Now you 11 poets – now you have a chance of winning prizes of $100, $50, and $25 because that’s what Amy is offering over there for her winners.
Ina and I will be standing out somewhere on the sideline biting our fingernails and now and again cheering: GO, GO, GO!
The strange part is that we tend to tell everyone how those who surround us respond instead of describing what we do. Heartbreaking descriptions pour out, like this from Judith on She Writes: “I was surprised at how many of my friends were not supportive when my novel was optioned for the big screen. My husband said it was because they were jealous. I didn’t want to believe him. I thought good friends were happy for each other when they achieved some success. My husband’s response was, ‘these were not your good friends.’”
And Dana writes: “Happy to vote on that question. I’ve had an in-law that wasn’t supportive at all, but then she was never supportive about anything and hence the word ‘had.’ My immediate family, very supportive. This community was incredibly helpful (without really knowing it) during some of the down times.”
The answers are pouring in from (literally) all over the globe. So we decided to extend our poll on how creative people manage the intersection of the creative life and a social/family life until Wednesday of next week to give people a chance to chime in.
Many thanks to those of you who’ve already taken the survey – what a fascinating array of approaches, analyses, and resolutions are being discussed! Once everyone who wants to has a chance to votes, we’ll post the results. Look for them late next week.
In Our Books is taking the day off. Well, not really, but Ina (that’s me) is in the depths of Ugly Data Analysis Hades (do not get me started) and Andrea is in the basic-services-for-living-aren’t-working-and-don’t-even-ask-about-internet-connectivity Ring of Hell that Dante would have written about if he’d known about it. So this is just a quick hello to our lovely fellow creatives and a reminder to add your input to our poll before we close it on Thursday night, and a promise that we’ll publish poll results on Friday. Oh, and a kitten.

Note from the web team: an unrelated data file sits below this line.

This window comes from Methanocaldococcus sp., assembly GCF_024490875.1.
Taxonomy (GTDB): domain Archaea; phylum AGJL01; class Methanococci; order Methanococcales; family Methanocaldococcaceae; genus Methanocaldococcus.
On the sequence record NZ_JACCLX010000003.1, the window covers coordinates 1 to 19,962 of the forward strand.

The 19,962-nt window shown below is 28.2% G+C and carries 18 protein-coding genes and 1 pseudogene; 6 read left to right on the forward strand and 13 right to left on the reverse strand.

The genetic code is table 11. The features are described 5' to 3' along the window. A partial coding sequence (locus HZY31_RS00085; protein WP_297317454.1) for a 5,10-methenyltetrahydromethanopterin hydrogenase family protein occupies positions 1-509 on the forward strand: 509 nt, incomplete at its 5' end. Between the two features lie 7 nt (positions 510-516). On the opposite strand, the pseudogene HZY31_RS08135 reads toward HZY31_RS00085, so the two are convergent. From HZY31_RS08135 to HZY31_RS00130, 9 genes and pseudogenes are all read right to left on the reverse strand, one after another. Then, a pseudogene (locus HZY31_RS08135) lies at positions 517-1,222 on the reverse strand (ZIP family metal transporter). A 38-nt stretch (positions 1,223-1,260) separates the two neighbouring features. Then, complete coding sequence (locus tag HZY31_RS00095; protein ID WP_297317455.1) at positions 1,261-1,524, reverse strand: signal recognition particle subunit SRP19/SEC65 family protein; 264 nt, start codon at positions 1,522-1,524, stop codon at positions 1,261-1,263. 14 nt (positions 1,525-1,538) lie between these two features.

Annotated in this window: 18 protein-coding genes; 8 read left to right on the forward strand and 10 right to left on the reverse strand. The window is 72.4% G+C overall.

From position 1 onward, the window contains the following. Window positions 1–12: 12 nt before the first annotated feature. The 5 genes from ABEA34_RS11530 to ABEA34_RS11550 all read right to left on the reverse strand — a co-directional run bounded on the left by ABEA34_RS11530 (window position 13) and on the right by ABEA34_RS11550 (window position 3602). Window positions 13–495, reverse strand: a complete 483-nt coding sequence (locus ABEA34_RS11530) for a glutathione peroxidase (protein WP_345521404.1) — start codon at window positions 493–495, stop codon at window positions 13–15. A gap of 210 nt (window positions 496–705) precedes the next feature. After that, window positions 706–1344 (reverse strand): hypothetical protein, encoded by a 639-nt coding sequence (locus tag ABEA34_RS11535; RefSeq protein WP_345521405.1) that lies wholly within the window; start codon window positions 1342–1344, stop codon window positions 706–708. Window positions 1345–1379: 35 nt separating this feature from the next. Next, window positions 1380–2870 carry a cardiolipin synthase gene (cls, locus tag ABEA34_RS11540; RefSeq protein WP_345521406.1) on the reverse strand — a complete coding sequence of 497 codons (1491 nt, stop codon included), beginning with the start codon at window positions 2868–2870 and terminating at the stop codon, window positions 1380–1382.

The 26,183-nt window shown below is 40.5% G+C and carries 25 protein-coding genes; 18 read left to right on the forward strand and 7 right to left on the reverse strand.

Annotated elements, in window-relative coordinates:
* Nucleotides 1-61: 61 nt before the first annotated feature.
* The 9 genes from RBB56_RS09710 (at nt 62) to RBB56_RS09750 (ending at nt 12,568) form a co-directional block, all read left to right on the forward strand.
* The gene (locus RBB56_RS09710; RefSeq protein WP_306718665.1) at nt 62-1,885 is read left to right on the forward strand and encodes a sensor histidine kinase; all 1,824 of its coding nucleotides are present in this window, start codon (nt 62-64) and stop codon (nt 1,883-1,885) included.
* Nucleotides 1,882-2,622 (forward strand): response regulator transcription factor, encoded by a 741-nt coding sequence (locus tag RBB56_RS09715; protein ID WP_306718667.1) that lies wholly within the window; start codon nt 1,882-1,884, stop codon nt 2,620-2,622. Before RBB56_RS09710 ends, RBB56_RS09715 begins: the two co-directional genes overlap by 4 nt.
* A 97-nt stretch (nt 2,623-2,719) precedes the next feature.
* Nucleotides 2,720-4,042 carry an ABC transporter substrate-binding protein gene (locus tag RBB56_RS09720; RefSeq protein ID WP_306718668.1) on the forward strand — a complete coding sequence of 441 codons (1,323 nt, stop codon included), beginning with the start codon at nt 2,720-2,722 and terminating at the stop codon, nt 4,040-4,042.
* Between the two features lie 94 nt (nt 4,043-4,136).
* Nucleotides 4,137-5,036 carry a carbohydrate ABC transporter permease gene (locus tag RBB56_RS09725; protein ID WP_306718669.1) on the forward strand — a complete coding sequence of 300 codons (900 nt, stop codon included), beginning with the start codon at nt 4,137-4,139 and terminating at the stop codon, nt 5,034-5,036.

Hello, dear readers. A knotty problem today, waiting for your thoughts.
A blog I follow has a post about a problem that many writers I know (and many more that I’ve only read about in biographies) seem to run into (in Western cultures particularly – some day we’ll have to talk about why there’s so much variation in attitude between cultures). The author describes the problem like this:
You see, friends, my immediate family simply doesn’t understand me. They don’t know why I like to do what I do. They don’t have any interest in things that I love. They just barely fall short of making fun of me for doing what I am so passionate about..It’s all about being true to oneself, isn’t it? Rarely an easy thing to do, but made even more difficult when those immediately around you will not lovingly accept it.
The trope of the Misunderstood Writer has a long and venerable history. But behind the trope is a truth that many writers live and struggle with every day. It’s a little annoying when you’re confronted by a relative stranger at a party or a school meeting who comes out with: “You’re a writer. How do you pay the bills?” or “I don’t remember hearing your name – are you any good?” But it’s just plain hardwhen this vibe comes from someone you care about, or love and trust, or someone to whom you’ve devoted your own life.
I want to dispel a potential misunderstanding here: the author of the blog, Cooper Robbins*, is not a whiny wanna-be (“If I only had a supportive family, I’d be a best-seller, but no, I’m so beat by the end of the day I’d rather watch re-runs”); this is an author whose creative life includes a novel, a screenplay, and a fair amount of “&c,” on top of maintaining a home and taking care of young ones. Her post (and this post) aren’t about people who want to be writers but don’t write…this is about how we as writers keep writing in the face of resistance from those whose opinions we most value.
Camouflage, demonstrated by the Graceful Kelp Crab
Robbins does this in part by developing and participating in supportive writing communities – in a way, that’s what her blog is about. Some people (and I include myself here) have a sort of damn-the-torpedoes approach, which generally involves shutting certain people out of the creative part of one’s life. Other people hermit (to hermit: to isolate one’s self, creating a shell, and then decorating it with camouflaging materials, such as PTA meetings or banker’s three-piece suits, as needed).
So here’s my question. What do you do? What advice would you give to Cooper Robbins about how to cope with being surrounded by people who are either baffled or skeptics? NOTE: The poll should let you vote for as many choices as you want – if it doesn’t let you, tell me and I’ll go give it a strong talking to 🙂 [IOB: ina]
*unsurprisingly, this is a nom de plume – sometimes everyone needs a place to vent. I happen to have a venting blog too, and no, I don’t link it to my name and, no, I haven’t and won’t link it to this blog. Which probably says something, don’t you think?